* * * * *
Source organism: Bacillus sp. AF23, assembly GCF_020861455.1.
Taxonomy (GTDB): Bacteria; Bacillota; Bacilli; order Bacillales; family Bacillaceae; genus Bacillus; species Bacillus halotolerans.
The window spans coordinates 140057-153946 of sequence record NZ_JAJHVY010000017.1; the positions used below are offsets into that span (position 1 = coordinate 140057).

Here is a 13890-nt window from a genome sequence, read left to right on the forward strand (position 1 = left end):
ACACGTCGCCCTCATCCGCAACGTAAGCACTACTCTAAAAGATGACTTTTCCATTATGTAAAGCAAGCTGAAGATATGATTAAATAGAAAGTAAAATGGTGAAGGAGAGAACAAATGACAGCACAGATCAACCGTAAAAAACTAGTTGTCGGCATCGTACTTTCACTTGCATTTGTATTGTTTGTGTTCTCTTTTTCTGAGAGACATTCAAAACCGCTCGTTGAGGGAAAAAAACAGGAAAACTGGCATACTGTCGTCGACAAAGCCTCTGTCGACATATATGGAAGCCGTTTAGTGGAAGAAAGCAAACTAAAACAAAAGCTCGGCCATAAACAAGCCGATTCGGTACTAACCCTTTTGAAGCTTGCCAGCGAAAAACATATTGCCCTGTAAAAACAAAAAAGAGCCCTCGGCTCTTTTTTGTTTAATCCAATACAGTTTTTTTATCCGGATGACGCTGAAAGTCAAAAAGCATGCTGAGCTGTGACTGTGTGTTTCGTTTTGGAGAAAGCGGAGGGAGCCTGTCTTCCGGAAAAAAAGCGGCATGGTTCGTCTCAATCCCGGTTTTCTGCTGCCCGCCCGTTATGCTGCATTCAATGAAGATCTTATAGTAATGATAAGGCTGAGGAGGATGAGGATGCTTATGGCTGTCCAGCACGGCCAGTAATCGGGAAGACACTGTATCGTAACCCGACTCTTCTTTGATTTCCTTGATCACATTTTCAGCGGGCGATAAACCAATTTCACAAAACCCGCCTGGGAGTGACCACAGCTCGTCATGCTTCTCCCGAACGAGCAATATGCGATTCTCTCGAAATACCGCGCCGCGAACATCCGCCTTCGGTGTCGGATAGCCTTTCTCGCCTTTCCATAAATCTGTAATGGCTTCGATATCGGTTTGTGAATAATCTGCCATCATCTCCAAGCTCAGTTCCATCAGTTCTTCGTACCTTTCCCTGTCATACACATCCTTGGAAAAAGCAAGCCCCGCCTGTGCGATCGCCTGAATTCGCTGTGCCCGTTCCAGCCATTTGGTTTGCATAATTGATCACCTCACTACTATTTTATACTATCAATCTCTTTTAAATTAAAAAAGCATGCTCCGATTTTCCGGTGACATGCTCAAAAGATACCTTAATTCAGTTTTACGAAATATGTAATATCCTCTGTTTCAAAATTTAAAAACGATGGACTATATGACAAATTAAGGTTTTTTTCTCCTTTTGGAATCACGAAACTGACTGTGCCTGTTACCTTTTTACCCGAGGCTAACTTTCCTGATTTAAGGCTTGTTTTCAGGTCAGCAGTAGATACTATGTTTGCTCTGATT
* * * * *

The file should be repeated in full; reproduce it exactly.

Source organism: Bacillus sp. AF23, assembly GCF_020861455.1.
Taxonomy (GTDB): Bacteria; Bacillota; Bacilli; order Bacillales; family Bacillaceae; genus Bacillus; species Bacillus halotolerans.
The window spans coordinates 140057-153946 of sequence record NZ_JAJHVY010000017.1; the positions used below are offsets into that span (position 1 = coordinate 140057).

Here is a 13890-nt window from a genome sequence, read left to right on the forward strand (position 1 = left end):
ACACGTCGCCCTCATCCGCAACGTAAGCACTACTCTAAAAGATGACTTTTCCATTATGTAAAGCAAGCTGAAGATATGATTAAATAGAAAGTAAAATGGTGAAGGAGAGAACAAATGACAGCACAGATCAACCGTAAAAAACTAGTTGTCGGCATCGTACTTTCACTTGCATTTGTATTGTTTGTGTTCTCTTTTTCTGAGAGACATTCAAAACCGCTCGTTGAGGGAAAAAAACAGGAAAACTGGCATACTGTCGTCGACAAAGCCTCTGTCGACATATATGGAAGCCGTTTAGTGGAAGAAAGCAAACTAAAACAAAAGCTCGGCCATAAACAAGCCGATTCGGTACTAACCCTTTTGAAGCTTGCCAGCGAAAAACATATTGCCCTGTAAAAACAAAAAAGAGCCCTCGGCTCTTTTTTGTTTAATCCAATACAGTTTTTTTATCCGGATGACGCTGAAAGTCAAAAAGCATGCTGAGCTGTGACTGTGTGTTTCGTTTTGGAGAAAGCGGAGGGAGCCTGTCTTCCGGAAAAAAAGCGGCATGGTTCGTCTCAATCCCGGTTTTCTGCTGCCCGCCCGTTATGCTGCATTCAATGAAGATCTTATAGTAATGATAAGGCTGAGGAGGATGAGGATGCTTATGGCTGTCCAGCACGGCCAGTAATCGGGAAGACACTGTATCGTAACCCGACTCTTCTTTGATTTCCTTGATCACATTTTCAGCGGGCGATAAACCAATTTCACAAAACCCGCCTGGGAGTGACCACAGCTCGTCATGCTTCTCCCGAACGAGCAATATGCGATTCTCTCGAAATACCGCGCCGCGAACATCCGCCTTCGGTGTCGGATAGCCTTTCTCGCCTTTCCATAAATCTGTAATGGCTTCGATATCGGTTTGTGAATAATCTGCCATCATCTCCAAGCTCAGTTCCATCAGTTCTTCGTACCTTTCCCTGTCATACACATCCTTGGAAAAAGCAAGCCCCGCCTGTGCGATCGCCTGAATTCGCTGTGCCCGTTCCAGCCATTTGGTTTGCATAATTGATCACCTCACTACTATTTTATACTATCAATCTCTTTTAAATTAAAAAAGCATGCTCCGATTTTCCGGTGACATGCTCAAAAGATACCTTAATTCAGTTTTACGAAATATGTAATATCCTCTGTTTCAAAATTTAAAAACGATGGACTATATGACAAATTAAGGTTTTTTTCTCCTTTTGGAATCACGAAACTGACTGTGCCTGTTACCTTTTTACCCGAGGCTAACTTTCCTGATTTAAGGCTTGTTTTCAGGTCAGCAGTAGATACTATGTTTGCTCTGATT